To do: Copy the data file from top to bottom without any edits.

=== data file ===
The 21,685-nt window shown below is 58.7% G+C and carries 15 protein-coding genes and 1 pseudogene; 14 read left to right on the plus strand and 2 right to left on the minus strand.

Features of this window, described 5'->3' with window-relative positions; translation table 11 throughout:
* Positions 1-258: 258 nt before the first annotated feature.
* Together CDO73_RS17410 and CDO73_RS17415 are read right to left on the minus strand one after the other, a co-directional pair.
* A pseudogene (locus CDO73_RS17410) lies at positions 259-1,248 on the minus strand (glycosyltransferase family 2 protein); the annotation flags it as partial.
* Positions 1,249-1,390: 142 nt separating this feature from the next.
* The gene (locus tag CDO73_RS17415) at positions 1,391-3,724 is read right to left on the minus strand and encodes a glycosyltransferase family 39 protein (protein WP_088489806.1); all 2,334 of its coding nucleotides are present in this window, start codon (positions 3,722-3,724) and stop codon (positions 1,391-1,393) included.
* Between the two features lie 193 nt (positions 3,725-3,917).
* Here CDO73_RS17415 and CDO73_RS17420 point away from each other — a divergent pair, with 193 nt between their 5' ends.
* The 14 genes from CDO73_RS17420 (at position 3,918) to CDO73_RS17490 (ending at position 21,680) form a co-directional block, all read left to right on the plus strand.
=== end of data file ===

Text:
The 21,685-nt window shown below is 58.7% G+C and carries 15 protein-coding genes and 1 pseudogene; 14 read left to right on the plus strand and 2 right to left on the minus strand.

Features of this window, described 5'->3' with window-relative positions; translation table 11 throughout:
* Positions 1-258: 258 nt before the first annotated feature.
* Together CDO73_RS17410 and CDO73_RS17415 are read right to left on the minus strand one after the other, a co-directional pair.
* A pseudogene (locus CDO73_RS17410) lies at positions 259-1,248 on the minus strand (glycosyltransferase family 2 protein); the annotation flags it as partial.
* Positions 1,249-1,390: 142 nt separating this feature from the next.
* The gene (locus tag CDO73_RS17415) at positions 1,391-3,724 is read right to left on the minus strand and encodes a glycosyltransferase family 39 protein (protein WP_088489806.1); all 2,334 of its coding nucleotides are present in this window, start codon (positions 3,722-3,724) and stop codon (positions 1,391-1,393) included.
* Between the two features lie 193 nt (positions 3,725-3,917).
* Here CDO73_RS17415 and CDO73_RS17420 point away from each other — a divergent pair, with 193 nt between their 5' ends.
* The 14 genes from CDO73_RS17420 (at position 3,918) to CDO73_RS17490 (ending at position 21,680) form a co-directional block, all read left to right on the plus strand.